Next in our series on how research is communicated, Insights Media head of content Roisin Woolnough, interviews professor Joe smith, director of the Royal Geographical Society.
Conversation. Noun: a talk, especially an informal one, between two or more people, in which news and ideas are exchanged.
This is exactly what academics and academic institutions should be doing on an ongoing basis: having conversations with people (and not just academic people but ordinary folk too), exchanging news and ideas. So says Professor Joe Smith, director of the Royal Geographical Society (with the Institute of British Geographers).
“We need researchers to share their knowledge in an open way and allow it to be dynamic,” says Smith. “As institutions, we need to be willing to have a conversation with the people ‘formerly known as the audience’.”
‘Formerly known as the audience’. Now what does Smith mean by that? He refers to a slightly jokey phrase used by the likes of US media and tech commentator Jay Rosen. The word ‘audience’ denotes a passive group of people waiting to be told something – academics emerging from their ivory towers, preaching from the pulpit and retreating back into their studies, for example. Those days are long gone (or should be), says Smith.
More academics need to be proactively engaging with the general public, fostering networks and conversations. And they need to be doing a lot of it online, enabling conversations to be current and relevant. Rather than waiting for research to be 100% watertight and peer reviewed, there are lots of areas where academics could be testing thoughts or sharing first findings as they emerge. This enables them to get a debate going early, build interest in and momentum around a topic. It doesn’t work for all areas of academic work, but it can help turn findings into action.
Smith is a big proponent of digital engagement and learning. While he doesn’t dispute the quality and impact of traditional mediums such as David Attenborough’s series (who could?), he says there are other opportunities for academics to get a dialogue started and they need to take them. “It’s a real mistake to lean too heavily on legacy media as a way to wave a magic wand around public interaction – we’re in a different place now. Give people access to the latest available knowledge. Allow them to engage in the conversation and enable different levels of interaction. Do this and you can greatly amplify the impact of hard won new knowledge.”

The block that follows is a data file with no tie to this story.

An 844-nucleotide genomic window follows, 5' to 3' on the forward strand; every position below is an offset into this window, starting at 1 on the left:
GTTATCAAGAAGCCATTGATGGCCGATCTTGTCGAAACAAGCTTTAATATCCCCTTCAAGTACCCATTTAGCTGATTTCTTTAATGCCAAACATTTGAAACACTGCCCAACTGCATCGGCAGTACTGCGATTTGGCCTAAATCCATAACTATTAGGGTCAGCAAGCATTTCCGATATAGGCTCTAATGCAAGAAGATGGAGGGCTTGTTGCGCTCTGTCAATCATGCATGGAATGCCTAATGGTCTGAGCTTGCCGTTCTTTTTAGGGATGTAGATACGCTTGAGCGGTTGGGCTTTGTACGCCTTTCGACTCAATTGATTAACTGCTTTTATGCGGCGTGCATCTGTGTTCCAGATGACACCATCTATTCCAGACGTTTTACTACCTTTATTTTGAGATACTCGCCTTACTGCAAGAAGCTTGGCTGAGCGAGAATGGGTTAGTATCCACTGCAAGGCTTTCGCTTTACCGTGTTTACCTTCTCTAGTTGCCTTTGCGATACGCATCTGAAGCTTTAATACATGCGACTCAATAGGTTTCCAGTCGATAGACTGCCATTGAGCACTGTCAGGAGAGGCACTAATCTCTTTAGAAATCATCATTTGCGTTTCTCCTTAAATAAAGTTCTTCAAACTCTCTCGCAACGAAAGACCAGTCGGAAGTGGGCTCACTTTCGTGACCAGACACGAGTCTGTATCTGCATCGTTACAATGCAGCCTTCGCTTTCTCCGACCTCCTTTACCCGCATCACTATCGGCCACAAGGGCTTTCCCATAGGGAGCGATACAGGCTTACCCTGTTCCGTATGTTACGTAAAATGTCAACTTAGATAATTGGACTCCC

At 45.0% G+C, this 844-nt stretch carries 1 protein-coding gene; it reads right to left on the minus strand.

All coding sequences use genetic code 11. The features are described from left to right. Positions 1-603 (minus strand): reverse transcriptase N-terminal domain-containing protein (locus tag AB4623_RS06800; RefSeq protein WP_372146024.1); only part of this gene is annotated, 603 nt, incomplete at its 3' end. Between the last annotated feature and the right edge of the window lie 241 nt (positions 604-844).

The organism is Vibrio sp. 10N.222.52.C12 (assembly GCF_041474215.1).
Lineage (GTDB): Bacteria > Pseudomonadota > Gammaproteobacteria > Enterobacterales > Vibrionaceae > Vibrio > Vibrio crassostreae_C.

Given the highly topical nature of much of the research going on – climate change being an obvious example – it is imperative that academics share their findings in a timely and accessible way. And if there are grey areas and unanswered questions, so be it, says Smith. “A really important thing for the research community to do is make clear that we are learning as we go with this. Our understanding of this issue isn’t finished. Humanity, collectively, will shape how the story ends. We know that we can really make a difference to outcomes, although we can’t predict what they are. What we do know is that ambitious, early action is efficient – more efficient than waiting to hone the best answer.”
Social media is a great engagement and discussion tool that many academics have already embraced. Smith singles out three researchers that he thinks use social media really well and have really advanced the debate about climate change as a result. Those three are: Dr Tamsin Edwards, climate scientist and geography lecturer at King’s College London (@flimsin), Mark Brandon, professor of polar oceanography at the Open University (@icey_mark) and Richard Betts, climate professor at the Met Office (@richardabetts). What makes them so good, according to Smith? “They have been very patient and willing to explain the nature of their research and have made it easier for a lot of people to trust the findings of climate science. One of the markers of these three is that they make a point of saying what they don’t know and where the uncertainties lie. And they also say ‘woah, that’s an exaggeration’, when they need to. That builds trust.”